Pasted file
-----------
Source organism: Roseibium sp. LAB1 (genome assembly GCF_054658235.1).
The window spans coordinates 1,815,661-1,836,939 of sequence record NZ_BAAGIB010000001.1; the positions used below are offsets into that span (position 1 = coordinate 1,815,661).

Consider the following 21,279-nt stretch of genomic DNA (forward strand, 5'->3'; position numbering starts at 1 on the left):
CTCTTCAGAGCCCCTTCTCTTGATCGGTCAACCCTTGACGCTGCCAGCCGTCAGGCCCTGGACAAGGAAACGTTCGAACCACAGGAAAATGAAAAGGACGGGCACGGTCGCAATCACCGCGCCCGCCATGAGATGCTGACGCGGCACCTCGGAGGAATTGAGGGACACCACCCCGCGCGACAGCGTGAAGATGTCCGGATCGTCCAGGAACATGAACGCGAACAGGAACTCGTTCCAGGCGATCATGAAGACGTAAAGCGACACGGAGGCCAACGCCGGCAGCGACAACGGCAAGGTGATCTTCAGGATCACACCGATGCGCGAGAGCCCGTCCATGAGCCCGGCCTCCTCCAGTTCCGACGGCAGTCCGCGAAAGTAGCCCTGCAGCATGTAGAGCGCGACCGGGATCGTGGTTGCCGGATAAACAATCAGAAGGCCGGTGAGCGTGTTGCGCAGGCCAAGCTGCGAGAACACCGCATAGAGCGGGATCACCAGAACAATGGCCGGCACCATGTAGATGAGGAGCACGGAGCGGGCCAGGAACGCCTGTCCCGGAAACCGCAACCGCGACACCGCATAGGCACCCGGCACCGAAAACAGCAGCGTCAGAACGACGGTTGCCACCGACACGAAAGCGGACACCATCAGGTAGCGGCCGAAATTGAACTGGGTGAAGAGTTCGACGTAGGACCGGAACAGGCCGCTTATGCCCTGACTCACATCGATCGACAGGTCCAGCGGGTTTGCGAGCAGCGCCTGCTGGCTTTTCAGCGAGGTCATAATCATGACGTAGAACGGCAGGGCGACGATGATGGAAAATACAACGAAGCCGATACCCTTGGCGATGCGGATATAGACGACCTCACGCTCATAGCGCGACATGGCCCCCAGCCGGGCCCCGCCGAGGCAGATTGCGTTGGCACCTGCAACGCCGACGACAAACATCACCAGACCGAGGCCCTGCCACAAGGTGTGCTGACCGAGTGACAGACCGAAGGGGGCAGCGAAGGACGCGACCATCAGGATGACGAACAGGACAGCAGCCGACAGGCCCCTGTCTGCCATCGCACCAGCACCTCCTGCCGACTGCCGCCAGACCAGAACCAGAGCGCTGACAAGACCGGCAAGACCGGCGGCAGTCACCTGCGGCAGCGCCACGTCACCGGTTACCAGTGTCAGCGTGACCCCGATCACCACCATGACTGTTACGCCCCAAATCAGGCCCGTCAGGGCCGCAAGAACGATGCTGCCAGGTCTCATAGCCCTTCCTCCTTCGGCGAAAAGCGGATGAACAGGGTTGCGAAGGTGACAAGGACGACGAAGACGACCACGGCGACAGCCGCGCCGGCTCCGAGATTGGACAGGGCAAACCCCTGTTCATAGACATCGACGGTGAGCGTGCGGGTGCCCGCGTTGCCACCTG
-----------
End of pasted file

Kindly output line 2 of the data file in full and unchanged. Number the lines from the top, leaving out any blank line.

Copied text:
The window spans coordinates 1,815,661-1,836,939 of sequence record NZ_BAAGIB010000001.1; the positions used below are offsets into that span (position 1 = coordinate 1,815,661).